*½/**** Image B Sound B Extras (see review)
starring Gérard Depardieu, Guillaume Canet, Ines Sastre, André Dussolier
screenplay by Jean-Claude Grange
directed by Pitof
by Bill Chambers Bona fide criminologist Eugene Francois Vidocq has been the subject of several films, including Douglas Sirk's little-known A Scandal in Paris. What makes him ripe for mythologizing is his pre-detective career as a thief: he'd learned the streets so well as one of their own that he knew which rocks to turn over in his police work. Among his achievements as a purported inspiration for Sir Arthur Conan Doyle's Sherlock Holmes, master-of-disguise Vidocq pioneered the science of ballistics and founded the first detective agency. Little biographical detail finds its way into Francophone director Pitof's anti-biopic Vidocq, but a cursory knowledge of the gumshoe's legacy can't hurt. You may otherwise find yourself doubting the layout of Vidocq's office--which suggests Sam Spade's circa 1830--or his talent for slipping in and out of corners unnoticed, even though he's portrayed by the unmistakable Gérard Depardieu.
Not that Vidocq is plausible besides. In Pitof's CGI Paris, the city is being terrorized by a cloaked monster able to steal souls with his mirrored mask, a theme that lacks resonance here despite its deep roots in Japanese folklore (or Nietzsche, if you prefer); Pitof sees it only as a springboard for an interesting visual. Hired to uncover the identity of this fiend, Vidocq does so in the opening scene, just prior to plunging into an infernal abyss. Enter his young "official biographer" Etienne (Guillaume Canet), reminding of the Thompson character from Citizen Kane. Etienne interviews friends, lovers, and mere acquaintances of Vidocq hoping to discover for himself the last face that Vidocq saw.
Pitof began his career shooting softcore pornography for cheap and then gussying it up in post to create the illusion of production values. Not much has changed in the two decades since: The holes in Jean-Christophe Grange's screenplay would've really shown through had it been approached in an unembellished style, yet Pitof's swooping, busy frame is so numbing that we become attentive to the problems of the script, anyway--it's the secret message you start hearing in white noise. (Most problematically, the revelation of the killer accidentally subverts Vidocq's investigative genius in the name of a drawing-room climax.) Vidocq is a spastic audition reel for a Hollywood career; similar to one-named auteurs McG (Charlie's Angels) and Tarsem (The Cell), Pitof uses the camera like an Etch-a-Sketch savant, hastily discarding one flashy image after another. Alas, he leaves the audience feeling like an Etch-a-Sketch: shaken mercilessly. It's not a pleasurable sensation.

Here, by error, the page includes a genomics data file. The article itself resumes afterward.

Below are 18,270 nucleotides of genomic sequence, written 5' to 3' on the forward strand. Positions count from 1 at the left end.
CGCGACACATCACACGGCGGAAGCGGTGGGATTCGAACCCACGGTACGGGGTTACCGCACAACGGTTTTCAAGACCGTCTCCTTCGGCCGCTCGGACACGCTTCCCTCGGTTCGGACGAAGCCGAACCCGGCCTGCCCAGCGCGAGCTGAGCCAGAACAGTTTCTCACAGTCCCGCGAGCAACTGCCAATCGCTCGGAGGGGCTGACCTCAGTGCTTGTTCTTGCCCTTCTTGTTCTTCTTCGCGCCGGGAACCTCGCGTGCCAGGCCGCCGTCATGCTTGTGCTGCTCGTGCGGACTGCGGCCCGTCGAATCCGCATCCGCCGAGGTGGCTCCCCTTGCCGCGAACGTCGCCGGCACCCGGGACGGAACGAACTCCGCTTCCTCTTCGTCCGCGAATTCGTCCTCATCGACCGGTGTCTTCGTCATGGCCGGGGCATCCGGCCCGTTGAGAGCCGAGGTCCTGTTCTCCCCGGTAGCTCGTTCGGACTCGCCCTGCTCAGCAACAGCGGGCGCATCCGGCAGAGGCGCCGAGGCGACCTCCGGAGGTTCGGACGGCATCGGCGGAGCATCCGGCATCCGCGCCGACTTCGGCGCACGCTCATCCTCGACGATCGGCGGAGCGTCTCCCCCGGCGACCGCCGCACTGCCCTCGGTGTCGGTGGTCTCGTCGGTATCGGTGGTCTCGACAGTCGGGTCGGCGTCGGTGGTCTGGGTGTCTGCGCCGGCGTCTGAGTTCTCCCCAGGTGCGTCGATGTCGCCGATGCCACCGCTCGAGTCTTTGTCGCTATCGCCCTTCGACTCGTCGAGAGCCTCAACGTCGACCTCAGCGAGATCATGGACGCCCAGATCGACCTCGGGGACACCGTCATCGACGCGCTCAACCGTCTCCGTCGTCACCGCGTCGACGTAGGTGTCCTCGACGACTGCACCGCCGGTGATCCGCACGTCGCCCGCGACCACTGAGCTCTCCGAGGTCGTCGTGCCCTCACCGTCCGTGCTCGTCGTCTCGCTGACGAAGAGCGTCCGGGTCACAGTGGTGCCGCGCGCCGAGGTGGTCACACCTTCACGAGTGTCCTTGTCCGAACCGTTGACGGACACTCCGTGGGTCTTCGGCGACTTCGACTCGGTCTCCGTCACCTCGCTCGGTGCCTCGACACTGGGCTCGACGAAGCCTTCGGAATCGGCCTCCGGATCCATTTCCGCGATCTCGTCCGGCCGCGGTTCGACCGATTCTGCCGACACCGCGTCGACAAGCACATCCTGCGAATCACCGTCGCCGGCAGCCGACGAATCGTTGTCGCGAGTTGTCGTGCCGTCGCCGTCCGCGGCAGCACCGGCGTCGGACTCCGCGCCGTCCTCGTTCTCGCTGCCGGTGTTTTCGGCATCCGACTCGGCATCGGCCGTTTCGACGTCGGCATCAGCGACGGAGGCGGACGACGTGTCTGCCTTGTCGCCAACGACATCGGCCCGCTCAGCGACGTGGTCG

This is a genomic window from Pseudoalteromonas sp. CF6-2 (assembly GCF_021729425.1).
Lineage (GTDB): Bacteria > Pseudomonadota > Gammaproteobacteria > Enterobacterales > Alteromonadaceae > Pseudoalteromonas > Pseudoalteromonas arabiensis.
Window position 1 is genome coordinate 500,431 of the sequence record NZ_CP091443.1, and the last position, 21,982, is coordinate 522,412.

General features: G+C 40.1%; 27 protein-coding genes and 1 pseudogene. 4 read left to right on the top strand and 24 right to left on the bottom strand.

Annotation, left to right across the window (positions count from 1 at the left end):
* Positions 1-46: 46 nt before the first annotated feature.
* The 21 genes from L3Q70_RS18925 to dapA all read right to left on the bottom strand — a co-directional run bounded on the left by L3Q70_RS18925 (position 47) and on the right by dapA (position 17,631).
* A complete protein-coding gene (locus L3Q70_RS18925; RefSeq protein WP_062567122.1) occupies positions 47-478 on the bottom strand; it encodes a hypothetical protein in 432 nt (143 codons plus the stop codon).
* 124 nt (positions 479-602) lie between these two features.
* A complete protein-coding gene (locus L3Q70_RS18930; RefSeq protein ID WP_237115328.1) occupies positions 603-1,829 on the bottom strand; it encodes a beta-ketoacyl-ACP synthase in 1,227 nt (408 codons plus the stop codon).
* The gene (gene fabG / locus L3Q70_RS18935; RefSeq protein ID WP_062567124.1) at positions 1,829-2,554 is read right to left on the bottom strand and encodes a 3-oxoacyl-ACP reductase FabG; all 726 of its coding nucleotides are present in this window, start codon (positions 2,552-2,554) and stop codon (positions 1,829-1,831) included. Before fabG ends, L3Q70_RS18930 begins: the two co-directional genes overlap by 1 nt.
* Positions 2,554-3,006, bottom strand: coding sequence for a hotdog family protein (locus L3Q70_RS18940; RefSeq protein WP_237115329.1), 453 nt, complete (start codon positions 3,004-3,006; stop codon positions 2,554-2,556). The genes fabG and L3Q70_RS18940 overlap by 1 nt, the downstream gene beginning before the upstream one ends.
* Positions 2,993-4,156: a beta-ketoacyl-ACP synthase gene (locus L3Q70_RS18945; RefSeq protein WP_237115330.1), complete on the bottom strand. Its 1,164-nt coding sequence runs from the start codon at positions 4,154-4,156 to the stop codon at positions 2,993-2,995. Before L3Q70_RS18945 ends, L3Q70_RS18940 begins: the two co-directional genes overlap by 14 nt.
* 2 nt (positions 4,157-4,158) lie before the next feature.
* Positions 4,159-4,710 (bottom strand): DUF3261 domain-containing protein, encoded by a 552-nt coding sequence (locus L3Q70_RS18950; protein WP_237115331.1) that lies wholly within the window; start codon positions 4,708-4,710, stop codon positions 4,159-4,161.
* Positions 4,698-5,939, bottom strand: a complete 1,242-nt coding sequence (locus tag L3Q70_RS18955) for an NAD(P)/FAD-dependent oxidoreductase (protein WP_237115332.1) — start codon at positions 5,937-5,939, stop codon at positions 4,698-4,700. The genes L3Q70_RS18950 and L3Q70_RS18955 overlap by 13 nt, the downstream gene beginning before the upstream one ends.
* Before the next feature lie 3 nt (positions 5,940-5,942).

Filmed using a combination of HD, SD (Standard Definition), and mini-DV cameras, Vidocq reflects this in a Canadian import DVD from Séville of inconsistent video quality. The 1.85:1 anamorphic widescreen transfer looks as glorious, on occasion, as the all-digital Attack of the Clones (you'll swear you're watching a celluloid source during some scenes), but often the image is plagued by halos and other tape-to-film-to-tape artifacts. Too, the picture suffers from mild strobing for which a PAL-to-NTSC conversion might be responsible. The Dolby Digital 5.1 French track applies Phil Spector's wall-of-sound to a feature-length thriller--it's a bombastic mix absent of a certain finesse. While Séville has outfitted Vidocq and its trailer with optional English subtitles for their "Signature Collection" DVD, the same is not true of the disc's bonus material; unless you understand French (and I don't), you're not going to get a lot out of Vidocq's supplements.
"Equisses des personnages" is a step-frame gallery of the creature and costume designs by (former Jean-Pierre Jeunet collaborator) Marc Caro and Fabien Esnard-Lacombe, respectively; French comprehension is irrelevant here and in the "Galerie d'affiches," an archive of Vidocq poster concepts. Clicking on "Vidéoclip" leads to the video for a piece of driving Euro-pop by Apocalyptica, and after that is where things get tricky: "Documentaire sur les scénarimages" (20 mins.) asks and presumably answers the question, "Le storyboard, une nécessité?"; "Documentaire sur les effets spéciaux" (7 mins.) deconstructs a few of the bluescreen-heavy sequences; "Entrevue avec les réalisateur" sits down with Pitof for 40 minutes; "Documentaire sur le tournage du film" (6 mins.) appears to be an EPK-style featurette; and in "Entrevue avec Jean-Claude Grange" (19 mins.), we hear from the screenwriter. An unsubtitled French commentary from Pitof, a page of DVD credits, and Vidocq's theatrical trailer round out the disc. Originally published: June 18, 2002.